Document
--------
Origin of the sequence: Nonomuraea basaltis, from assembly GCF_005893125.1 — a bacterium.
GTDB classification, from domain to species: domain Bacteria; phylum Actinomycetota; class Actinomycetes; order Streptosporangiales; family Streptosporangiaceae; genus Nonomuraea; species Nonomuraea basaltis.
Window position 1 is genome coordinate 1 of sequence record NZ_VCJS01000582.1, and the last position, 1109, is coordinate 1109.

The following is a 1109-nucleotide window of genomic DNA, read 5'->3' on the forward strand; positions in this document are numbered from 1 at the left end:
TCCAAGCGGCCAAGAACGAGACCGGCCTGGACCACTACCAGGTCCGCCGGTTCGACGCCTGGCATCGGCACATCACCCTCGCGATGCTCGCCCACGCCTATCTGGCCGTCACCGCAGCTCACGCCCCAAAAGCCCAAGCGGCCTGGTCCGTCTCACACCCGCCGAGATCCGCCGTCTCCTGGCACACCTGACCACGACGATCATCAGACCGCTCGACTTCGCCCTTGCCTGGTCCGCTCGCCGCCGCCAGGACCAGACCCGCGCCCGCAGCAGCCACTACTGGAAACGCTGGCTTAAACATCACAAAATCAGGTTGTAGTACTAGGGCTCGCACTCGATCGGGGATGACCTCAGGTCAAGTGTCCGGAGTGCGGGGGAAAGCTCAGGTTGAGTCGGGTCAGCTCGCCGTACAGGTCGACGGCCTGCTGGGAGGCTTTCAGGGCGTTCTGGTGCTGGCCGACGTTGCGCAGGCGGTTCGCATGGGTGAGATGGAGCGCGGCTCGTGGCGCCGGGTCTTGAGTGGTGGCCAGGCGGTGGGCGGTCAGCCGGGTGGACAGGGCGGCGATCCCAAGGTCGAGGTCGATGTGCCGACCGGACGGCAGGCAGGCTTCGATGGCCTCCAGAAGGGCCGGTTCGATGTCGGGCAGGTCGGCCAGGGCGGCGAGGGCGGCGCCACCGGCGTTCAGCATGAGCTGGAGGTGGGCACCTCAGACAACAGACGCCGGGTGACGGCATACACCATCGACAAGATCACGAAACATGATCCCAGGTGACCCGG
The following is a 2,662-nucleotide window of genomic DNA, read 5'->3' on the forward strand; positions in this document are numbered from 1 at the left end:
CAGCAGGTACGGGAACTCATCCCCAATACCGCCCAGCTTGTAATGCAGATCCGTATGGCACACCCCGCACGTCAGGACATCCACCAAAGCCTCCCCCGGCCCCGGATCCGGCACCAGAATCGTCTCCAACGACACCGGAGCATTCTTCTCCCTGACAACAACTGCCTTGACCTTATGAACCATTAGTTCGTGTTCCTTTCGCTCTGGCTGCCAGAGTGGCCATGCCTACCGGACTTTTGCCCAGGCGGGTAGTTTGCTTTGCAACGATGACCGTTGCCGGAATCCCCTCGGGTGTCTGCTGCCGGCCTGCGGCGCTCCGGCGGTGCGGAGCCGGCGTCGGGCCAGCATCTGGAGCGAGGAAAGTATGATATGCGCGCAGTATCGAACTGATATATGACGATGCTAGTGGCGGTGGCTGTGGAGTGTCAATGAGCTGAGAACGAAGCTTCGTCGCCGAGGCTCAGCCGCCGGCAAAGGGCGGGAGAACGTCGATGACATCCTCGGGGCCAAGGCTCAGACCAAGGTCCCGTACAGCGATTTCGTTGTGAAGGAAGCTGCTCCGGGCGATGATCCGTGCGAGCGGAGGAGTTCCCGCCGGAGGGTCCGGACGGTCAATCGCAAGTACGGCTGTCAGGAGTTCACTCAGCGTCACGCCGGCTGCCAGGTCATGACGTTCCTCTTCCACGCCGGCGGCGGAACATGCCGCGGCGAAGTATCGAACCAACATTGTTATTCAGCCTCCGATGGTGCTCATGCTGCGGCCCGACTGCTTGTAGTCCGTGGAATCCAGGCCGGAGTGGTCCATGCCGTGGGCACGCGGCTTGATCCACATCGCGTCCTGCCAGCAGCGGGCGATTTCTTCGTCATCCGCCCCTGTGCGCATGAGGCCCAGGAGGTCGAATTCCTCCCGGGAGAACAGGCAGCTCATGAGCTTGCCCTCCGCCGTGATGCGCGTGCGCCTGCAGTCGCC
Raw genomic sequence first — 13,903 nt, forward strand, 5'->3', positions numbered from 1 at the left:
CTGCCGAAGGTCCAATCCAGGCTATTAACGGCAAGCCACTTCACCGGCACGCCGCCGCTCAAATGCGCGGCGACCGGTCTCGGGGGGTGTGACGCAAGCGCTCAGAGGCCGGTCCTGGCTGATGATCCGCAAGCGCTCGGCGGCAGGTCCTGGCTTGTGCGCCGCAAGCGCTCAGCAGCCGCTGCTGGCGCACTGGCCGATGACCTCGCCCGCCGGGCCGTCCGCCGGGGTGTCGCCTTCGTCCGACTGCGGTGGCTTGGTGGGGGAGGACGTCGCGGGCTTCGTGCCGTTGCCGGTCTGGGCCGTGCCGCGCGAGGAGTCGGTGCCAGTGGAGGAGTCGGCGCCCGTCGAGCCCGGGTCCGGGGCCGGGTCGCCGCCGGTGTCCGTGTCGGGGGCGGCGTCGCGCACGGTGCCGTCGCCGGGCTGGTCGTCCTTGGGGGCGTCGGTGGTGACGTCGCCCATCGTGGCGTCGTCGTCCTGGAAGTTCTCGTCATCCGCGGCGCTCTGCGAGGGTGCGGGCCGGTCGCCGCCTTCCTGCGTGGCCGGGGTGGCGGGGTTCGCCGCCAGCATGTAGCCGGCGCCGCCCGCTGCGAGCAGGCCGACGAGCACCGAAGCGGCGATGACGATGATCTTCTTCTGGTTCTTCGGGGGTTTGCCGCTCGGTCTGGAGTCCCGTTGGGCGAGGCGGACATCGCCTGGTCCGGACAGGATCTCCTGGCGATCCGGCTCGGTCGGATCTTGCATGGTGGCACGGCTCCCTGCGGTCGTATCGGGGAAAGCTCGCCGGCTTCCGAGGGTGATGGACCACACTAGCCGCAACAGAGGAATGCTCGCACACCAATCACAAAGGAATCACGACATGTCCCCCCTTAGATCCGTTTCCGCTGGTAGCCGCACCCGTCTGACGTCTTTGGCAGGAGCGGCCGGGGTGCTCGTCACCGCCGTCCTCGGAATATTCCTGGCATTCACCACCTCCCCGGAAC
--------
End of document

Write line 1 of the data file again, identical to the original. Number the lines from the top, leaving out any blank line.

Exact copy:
Origin of the sequence: Nonomuraea basaltis, from assembly GCF_005893125.1 — a bacterium.